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Fujitsu ScanSnap S500 Duplex Scanner Review


To be fair, this is not just any scanner. It’s a Fujitsu ScanSnap S500. (Actually, mine is the ScanSnap S500M (Mac Version.) And, this particular package of hardware and software offers a “one-button” solution for scanning both sides of a document and creating an automatically named Adobe Acrobat (.pdf) file. It is so inexpensive (approximately $300-$400 depending on where you buy it) and so fast, 18 pages per minute (faster if you scan in black and white) that I am sure that everyone who receives more than 25 pieces of mail each day will have to own something like it very soon.

First, multi-page duplex scanners are not new. They have been around for years. And, to be more than fair, many units from HP, Xerox, Brother and others have come bundled with Acrobat for all of that time. What makes this particular scanner interesting and worthy of note is the fact that it is unbelievably cheep and it works like a monster!

Let’s review: In the years 0 to 49 B.S. (Before Scanner), I opened my mail over the garbage can. I learned this behavior from my parents who used to file junk mail in the “circular file” as soon as it arrived. Important mail got stamped with a 1970s vintage “received” stamp, that had a nifty set of thumbwheels to set the date, and was then handed to a staff member for appropriate routing. Bills were taken to accounts payable, Checks to accounts receivable, letters, invitations, etc. all to the appropriate places. These documents were put in piles and routed by hand. It is a highly evolved system that, for most small businesses and home offices, has remained unchanged since the 18th Century.

After a piece of paper had served it purpose, it was placed in the “To Be Filed” pile that we all know too well. What happened after that was anyone’s guess. In my offices, that pile had many of the attributes of a Black Hole. If you dug deep enough, I’m pretty sure you could have found Jimmy Hoffa and the house keys that your Aunt Ethel borrowed 20 years ago.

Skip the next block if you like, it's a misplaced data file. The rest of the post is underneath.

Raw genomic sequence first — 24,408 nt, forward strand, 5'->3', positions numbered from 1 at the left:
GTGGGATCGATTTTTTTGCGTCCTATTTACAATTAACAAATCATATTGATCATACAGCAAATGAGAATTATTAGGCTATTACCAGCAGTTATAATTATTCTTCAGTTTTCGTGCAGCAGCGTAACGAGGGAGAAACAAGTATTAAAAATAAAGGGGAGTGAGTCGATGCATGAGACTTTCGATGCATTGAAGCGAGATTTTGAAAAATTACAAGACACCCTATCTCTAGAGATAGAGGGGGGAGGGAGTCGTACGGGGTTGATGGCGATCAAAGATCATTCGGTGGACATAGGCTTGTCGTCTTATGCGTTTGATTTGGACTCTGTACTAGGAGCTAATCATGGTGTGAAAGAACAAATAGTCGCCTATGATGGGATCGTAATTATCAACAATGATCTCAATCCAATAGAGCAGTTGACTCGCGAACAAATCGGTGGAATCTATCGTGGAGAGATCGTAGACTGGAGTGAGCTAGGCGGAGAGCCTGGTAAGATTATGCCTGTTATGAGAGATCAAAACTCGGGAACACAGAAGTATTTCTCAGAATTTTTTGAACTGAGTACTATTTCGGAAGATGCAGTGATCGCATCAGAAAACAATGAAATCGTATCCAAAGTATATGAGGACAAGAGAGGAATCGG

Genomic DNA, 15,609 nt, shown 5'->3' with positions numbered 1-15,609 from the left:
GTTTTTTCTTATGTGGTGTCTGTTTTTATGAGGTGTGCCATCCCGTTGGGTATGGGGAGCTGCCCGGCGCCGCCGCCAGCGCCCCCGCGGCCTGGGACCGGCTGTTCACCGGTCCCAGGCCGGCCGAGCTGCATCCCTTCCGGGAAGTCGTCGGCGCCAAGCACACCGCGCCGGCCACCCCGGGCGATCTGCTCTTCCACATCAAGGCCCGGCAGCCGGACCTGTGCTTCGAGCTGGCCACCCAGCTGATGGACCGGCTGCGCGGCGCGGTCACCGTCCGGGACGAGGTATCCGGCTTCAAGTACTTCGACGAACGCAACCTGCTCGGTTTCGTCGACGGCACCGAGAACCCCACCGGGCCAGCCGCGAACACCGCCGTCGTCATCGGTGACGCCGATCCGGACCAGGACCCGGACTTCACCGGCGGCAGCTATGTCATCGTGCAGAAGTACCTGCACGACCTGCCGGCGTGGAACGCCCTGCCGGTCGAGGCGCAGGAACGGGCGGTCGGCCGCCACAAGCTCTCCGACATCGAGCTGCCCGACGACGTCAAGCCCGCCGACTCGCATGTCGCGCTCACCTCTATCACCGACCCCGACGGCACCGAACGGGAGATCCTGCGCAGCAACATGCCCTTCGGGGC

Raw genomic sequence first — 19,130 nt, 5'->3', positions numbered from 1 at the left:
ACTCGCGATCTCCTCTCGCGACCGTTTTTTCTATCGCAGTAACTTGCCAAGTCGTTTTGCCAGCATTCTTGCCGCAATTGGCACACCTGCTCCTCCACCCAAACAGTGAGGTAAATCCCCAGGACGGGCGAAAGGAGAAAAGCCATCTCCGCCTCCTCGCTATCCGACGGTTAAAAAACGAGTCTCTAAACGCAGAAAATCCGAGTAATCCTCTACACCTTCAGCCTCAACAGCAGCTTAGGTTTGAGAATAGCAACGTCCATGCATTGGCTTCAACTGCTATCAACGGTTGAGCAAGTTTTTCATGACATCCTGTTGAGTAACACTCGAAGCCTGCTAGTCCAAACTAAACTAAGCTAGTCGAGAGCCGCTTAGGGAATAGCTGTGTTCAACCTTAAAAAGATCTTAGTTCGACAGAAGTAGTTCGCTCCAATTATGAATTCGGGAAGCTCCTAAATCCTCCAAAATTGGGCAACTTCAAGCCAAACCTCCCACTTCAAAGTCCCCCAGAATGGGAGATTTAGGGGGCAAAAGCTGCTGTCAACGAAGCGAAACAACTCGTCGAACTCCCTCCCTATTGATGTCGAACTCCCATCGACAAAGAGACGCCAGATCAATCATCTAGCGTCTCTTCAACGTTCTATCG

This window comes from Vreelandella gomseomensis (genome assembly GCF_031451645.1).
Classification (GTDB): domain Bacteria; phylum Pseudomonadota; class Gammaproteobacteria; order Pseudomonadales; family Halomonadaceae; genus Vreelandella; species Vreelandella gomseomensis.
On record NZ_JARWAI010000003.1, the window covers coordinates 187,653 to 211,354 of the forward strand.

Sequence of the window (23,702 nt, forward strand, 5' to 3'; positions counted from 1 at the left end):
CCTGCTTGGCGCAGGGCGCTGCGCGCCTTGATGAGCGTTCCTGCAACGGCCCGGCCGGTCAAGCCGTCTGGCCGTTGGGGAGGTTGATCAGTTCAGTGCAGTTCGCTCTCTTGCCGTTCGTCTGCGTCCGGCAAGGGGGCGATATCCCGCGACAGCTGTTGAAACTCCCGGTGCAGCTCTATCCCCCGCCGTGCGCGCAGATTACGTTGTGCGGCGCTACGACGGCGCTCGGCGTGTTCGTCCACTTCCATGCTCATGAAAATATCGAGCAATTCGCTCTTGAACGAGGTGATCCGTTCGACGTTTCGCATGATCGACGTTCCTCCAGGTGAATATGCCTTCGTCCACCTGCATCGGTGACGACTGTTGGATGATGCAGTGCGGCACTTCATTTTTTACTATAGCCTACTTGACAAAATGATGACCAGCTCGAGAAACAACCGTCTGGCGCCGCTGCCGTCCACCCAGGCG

Our file cabinets and associated system have always been a thing to behold. Since filing in my company was done primarily by entry-level employees and interns, finding things that were filed was always an adventure. You know, Apple starts with A, but it’s a fruit so it was filed under F, but it’s also a computer company (was a computer company, now it’s just Apple) so it belongs in C. Ugh!

A.S. (After Scanner). I still open my mail over the garbage can. Some behaviors are unchangeable! However, now — everything that is going to be kept gets scanned the moment it is opened. If the original needs to be kept and routed, the .pdf file is annotated in Acrobat and the document gets notated as well. Every document is processed by Acrobat (or a third party’s) Optical Character Reading (OCR) software so it becomes text searchable and it is filed in the appropriate computer file folder. We do have a new pile of papers in the office, it’s called “To Be Scanned.” What a difference this technology makes.

First, the amount of paper that we actually keep is extremely small. The impact on my desk alone has been mind-boggling. I’m talking about feet of paper gone forever, not inches.